Restoring New York’s Oysters
How volunteers and scientists are fighting an uphill battle to bring the mollusk back to the city’s waters.
Maybe if oysters had teeth, it wouldn’t be so weird to see one scrubbed with a toothbrush.
It’s even stranger when you consider that the oyster was just pulled out of the Gowanus Canal, historically one of the filthiest and most wretched bodies of water in Brooklyn. The four-mile channel has been used as a dumping ground for industrial waste and sewage for most of its 138-year history and was recently noted for harboring the sexually transmitted disease gonorrhea.
With her hands protected by only a thin layer of white latex, Jackie Godleski, a 47-year-old personal assistant to a music executive and a resident of Brooklyn, pulls a basket full of live oysters out of the canal. She selects one of the small, gray, rock-like mollusks from the hundreds in the clear plastic tub in front of her and begins to scrub it delicately with her little red toothbrush.
“What I normally do, because they have a lot of sediment on them, is I flush the oysters out. I give them a little bit of a shower,” says Godleski from under a profusion of burgundy-red hair that partially obscures her face. “This water is really, really dirty today,” she adds.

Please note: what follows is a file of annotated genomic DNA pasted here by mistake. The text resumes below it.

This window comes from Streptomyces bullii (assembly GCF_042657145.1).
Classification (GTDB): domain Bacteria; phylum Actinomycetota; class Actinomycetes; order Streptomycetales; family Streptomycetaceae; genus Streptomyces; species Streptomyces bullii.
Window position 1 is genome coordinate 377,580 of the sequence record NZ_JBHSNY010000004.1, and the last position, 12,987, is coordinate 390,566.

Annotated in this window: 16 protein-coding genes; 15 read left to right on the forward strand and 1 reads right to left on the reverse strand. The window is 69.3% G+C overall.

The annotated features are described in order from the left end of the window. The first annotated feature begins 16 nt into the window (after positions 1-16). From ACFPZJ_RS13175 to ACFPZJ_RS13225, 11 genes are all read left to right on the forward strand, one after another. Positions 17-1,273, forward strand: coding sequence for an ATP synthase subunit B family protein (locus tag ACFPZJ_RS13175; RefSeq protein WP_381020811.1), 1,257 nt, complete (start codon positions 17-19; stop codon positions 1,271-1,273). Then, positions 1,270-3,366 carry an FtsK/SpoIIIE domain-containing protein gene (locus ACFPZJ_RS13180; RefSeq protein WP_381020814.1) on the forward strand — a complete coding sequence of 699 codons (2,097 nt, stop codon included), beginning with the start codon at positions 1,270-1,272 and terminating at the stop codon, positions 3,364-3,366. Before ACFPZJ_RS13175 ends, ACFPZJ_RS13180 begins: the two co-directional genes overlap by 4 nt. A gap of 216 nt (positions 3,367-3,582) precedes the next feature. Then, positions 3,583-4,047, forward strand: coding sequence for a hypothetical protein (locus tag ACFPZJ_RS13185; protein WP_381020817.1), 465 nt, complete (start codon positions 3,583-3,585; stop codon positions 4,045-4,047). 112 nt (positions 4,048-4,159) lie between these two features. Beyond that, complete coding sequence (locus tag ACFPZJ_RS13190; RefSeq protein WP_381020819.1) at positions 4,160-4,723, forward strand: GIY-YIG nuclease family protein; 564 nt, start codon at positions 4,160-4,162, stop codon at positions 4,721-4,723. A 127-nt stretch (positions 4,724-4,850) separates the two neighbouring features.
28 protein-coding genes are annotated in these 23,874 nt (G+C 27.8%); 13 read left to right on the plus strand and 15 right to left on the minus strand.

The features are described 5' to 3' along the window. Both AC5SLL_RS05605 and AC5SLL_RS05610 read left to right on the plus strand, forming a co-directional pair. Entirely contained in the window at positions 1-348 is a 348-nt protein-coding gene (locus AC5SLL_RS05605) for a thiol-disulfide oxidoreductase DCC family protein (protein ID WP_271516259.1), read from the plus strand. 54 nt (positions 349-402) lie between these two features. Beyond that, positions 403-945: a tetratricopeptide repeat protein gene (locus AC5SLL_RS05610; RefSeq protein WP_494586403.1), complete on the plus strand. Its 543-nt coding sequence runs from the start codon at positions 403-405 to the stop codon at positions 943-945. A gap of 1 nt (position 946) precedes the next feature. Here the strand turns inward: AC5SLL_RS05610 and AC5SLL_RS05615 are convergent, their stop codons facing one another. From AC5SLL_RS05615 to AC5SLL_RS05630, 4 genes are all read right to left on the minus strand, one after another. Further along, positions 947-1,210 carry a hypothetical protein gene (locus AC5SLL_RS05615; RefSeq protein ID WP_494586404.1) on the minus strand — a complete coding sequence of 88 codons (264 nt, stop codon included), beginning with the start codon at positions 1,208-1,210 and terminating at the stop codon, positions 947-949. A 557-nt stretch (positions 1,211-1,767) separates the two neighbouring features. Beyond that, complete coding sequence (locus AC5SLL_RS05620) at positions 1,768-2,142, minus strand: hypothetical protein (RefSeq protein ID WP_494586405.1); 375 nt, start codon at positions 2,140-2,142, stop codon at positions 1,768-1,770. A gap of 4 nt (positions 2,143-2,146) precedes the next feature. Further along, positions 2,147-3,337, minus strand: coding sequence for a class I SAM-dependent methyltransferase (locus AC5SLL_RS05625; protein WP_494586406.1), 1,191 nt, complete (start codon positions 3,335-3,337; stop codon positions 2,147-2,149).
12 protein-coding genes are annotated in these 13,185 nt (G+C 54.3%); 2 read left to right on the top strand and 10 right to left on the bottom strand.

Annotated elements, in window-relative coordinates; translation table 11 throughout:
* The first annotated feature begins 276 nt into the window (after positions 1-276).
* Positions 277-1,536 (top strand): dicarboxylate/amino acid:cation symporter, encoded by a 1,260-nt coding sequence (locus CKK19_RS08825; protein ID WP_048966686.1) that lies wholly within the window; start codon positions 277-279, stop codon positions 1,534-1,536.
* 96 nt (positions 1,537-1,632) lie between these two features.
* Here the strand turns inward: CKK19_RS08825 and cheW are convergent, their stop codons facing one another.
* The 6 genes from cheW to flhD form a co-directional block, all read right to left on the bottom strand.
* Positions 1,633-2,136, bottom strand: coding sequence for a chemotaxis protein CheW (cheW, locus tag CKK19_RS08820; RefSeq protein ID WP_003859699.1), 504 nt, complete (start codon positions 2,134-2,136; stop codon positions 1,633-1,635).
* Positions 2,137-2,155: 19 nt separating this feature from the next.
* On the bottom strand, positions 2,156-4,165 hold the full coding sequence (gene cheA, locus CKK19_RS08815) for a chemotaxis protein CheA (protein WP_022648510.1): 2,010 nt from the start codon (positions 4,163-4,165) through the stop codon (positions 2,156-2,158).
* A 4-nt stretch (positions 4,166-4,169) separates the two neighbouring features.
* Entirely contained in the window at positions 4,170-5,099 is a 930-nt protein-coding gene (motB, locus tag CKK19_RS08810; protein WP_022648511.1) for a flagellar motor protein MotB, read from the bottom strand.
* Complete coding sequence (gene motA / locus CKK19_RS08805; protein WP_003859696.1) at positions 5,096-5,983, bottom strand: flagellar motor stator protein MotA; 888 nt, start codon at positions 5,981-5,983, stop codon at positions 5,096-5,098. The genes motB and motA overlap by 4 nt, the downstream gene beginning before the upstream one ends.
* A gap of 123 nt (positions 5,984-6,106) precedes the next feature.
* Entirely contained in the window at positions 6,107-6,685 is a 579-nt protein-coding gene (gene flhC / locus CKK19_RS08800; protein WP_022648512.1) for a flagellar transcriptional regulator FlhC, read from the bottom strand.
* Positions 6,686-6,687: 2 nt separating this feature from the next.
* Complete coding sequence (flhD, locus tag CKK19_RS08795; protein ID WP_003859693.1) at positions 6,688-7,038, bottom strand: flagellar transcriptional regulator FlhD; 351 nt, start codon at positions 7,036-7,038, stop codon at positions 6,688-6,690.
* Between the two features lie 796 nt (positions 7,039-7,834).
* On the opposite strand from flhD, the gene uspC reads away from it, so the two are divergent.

Godleski’s goal in cleaning the oysters is to aid them in their survival and also to monitor their growth. She wants to determine if oysters can flourish in the canal at all.
And she is not alone in her efforts. A small army of volunteers around New York City are trying to restore oysters to New York’s waterways. At the nexus of the effort is the New York/New Jersey Baykeeper, an environmental organization dedicated to the preservation of the New York watershed. It has enlisted some 400 volunteers, mostly kids from public schools and adult volunteers like Godleski, to help get the ball rolling. Several other activist organizations are involved in the movement, as well as some independent scientists and researchers.
The ultimate goal of the effort is to restore the oysters so that they can filter particles out of New York City’s murky waterways and begin to restore balance to a fractured ecosystem. However, the initiative faces almost insurmountable odds. Although the waters around the five boroughs once supported a thriving ecosystem teeming with life, they are now largely polluted wastelands inhospitable to oysters and other marine creatures.